adult reading program 2015

Community Reads: One Book, One Community


This year’s Community Reads selection features “The Secrets of Mary Bowser” by Lois Leveen. Community Reads is an adult reading program that takes place from July through August 2015. People throughout Josephine County are encouraged to read the book and participate in one or more related events.

“Civil War Weekend” with Lois Leveen, July 24-25
“The Power of Literature: How Writers Helped End Slavery” with James Basker, August 22
Suggested viewing
Suggested nonfiction reading
Suggested fiction reading
Links

special event: “Civil War Weekend” with Lois Leveen

What choices do historians, filmmakers, and creative writers make when they represent events like the Civil War? How do those choices shape our understanding of the past? Can you learn “good history” from a Hollywood film or a work of fiction? Join us to explore these questions in two workshops led by historian, former college professor, and award-winning author Lois Leveen.

Glory, Story, and History
4:30-6:30 pm on Friday, July 24

Grants Pass branch

In this workshop, we’ll discuss the Academy Award-winning film “Glory,” which stars Denzel Washington, Matthew Broderick, and Morgan Freeman. How does the film represent the way different individuals experienced important historical events? How does it encourage the audience’s interest in history? What more do you wish you knew about the Civil War, because of this film? Participants are urged to watch the full film prior to the workshop. The film is available for check-out from the library.

Telling Secrets: Mary Bowser and the Fictions of History
9:30-11:30 am on Saturday, July 25
Grants Pass branch

In this workshop, we’ll discuss the historical research behind Lois Leveen’s novel “The Secrets of Mary Bowser.” How does a fiction writer use historical facts to create a compelling story? What happens when the historical record doesn’t yield enough information to be certain about what happened in the life of a real historical figure? Is it ever okay to change the facts or make up events in order to write historical fiction? Participants are urged to read “The Secrets of Mary Bowser” prior to the workshop. Copies are available for check out from the library; if you want your own copy, it can also be ordered from any online bookseller in print, audio, or eBook.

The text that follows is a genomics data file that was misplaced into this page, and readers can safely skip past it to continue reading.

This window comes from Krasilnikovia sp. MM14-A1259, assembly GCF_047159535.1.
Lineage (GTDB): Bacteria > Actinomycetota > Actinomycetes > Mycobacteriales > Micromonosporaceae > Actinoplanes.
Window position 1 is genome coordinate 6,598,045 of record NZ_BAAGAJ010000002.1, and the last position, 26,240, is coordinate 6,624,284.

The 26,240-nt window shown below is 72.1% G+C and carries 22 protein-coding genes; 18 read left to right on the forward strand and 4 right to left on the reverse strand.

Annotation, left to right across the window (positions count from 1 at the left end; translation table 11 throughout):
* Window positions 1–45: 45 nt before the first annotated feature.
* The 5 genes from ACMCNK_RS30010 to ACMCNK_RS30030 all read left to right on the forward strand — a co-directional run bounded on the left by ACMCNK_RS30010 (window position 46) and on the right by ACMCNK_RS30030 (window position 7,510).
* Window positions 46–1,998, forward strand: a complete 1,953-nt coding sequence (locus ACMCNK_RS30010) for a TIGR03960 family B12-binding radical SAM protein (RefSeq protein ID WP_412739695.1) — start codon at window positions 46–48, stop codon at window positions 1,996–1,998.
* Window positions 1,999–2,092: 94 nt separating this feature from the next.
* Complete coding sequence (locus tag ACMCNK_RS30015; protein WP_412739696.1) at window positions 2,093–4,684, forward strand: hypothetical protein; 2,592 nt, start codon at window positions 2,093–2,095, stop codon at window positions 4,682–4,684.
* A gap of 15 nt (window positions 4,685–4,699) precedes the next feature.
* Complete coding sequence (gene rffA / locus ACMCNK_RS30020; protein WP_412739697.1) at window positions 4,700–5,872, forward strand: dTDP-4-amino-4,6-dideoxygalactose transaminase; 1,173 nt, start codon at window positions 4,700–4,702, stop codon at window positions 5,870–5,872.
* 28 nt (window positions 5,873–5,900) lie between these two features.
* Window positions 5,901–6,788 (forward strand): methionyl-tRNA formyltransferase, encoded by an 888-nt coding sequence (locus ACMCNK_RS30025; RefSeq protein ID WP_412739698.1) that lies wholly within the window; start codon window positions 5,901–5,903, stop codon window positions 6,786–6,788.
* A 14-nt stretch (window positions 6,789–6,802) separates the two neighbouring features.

Return to top.

special event: “The Power of Literature: How Writers Helped End Slavery” with James Basker

10 am on Saturday, August 22
Grants Pass branch

Join James Basker in a discussion of his book, “American Antislavery Writing: Colonial Beginnings to Emancipation,” a collection of antislavery writings honoring the 150th anniversary of the Emancipation Proclamation. Utilizing every available literary device during the time, opponents of slavery employed fiction and poetry, essay and autobiography, sermons, pamphlets, speeches, hymns, plays, and even children’s literature to advance their cause. Basker is the professor of Literary History at Barnard College, Columbia University, and president of the Gilder Lehrman Institute of American History.
Return to top.

suggested viewing

  • “The Civil War,” Ken Burns
  • “Civil War Battlefields,” Paul Hansen
  • “Roots,” Alex Haley
  • “Cold Mountain,” Anthony Minghella
  • “Lincoln,” Steven Spielberg
  • “Glory,” Edward Zwick

Return to top.

suggested nonfiction reading

  • “Civil War Wives,” by Carol Berkin
  • “American Antislavery Writing: Colonial Beginnings to Emancipation,” by James Basker
  • “The Centennial History of the Civil War,” by Bruce Catton
  • “Look Away!: A History of the Confederate States of America,” by William C. Davis
  • “Gateway to Freedom: The Hidden History of the Underground Railroad,” by Eric Foner
  • “The Civil War: A Narrative,” by Shelby Foote
  • “Rebel Yell: The Violence, Passion, and Redemption of Stonewall Jackson,” by S.C. Gwynne
  • “The Civil War in 50 Objects,” by Harold Holzer
  • “Lincoln and the Power of the Press”
  • “The Birth of a Nation: How a Legendary Filmmaker and a Crusading Editor Reignited America’s Civil War,” by Dick Lehr
  • “Civil War Desk Reference,” Library of Congress
  • “Battle Cry of Freedom: The Civil War Era,” by James McPherson
  • “Killing Lincoln,” by Bill O’Reilly
  • “The Confederate States of America: What Might Have Been,” by Roger L. Ransom
  • “The Civil War: A Visual History,” Smithsonian Institution
  • “Rise to Greatness: Abraham Lincoln and America’s Most Perilous Year,” by David Von Drehl

Return to top.

suggested fiction reading

  • “March,” by Geraldine Brooks
  • “The Spymistress,” by Jennifer Chiaverini
  • “The Red Badge of Courage,” by Stephen Crane
  • “Shiloh,” by Shelby Foote
  • “Cold Mountain,” by Charles Frazier
  • “The Widow of the South,” by Robert Hicks
  • “Neverhome,” by Laird Hunt
  • “North and South,” by John Jakes
  • “My Name is Mary Sutter,” by Robin Oliveira
  • “The Smoke at Dawn,” by Jeff Shaara
  • “A Chain of Thunder”
  • “A Blaze of Glory”
  • “The Killer Angels,” by Michael Shaara
  • “Wilderness,” by Lance Weller
  • “Woe to Live On,” by Daniel Woodrell

Return to top.

links

Return to top.

Updated 6/29/2015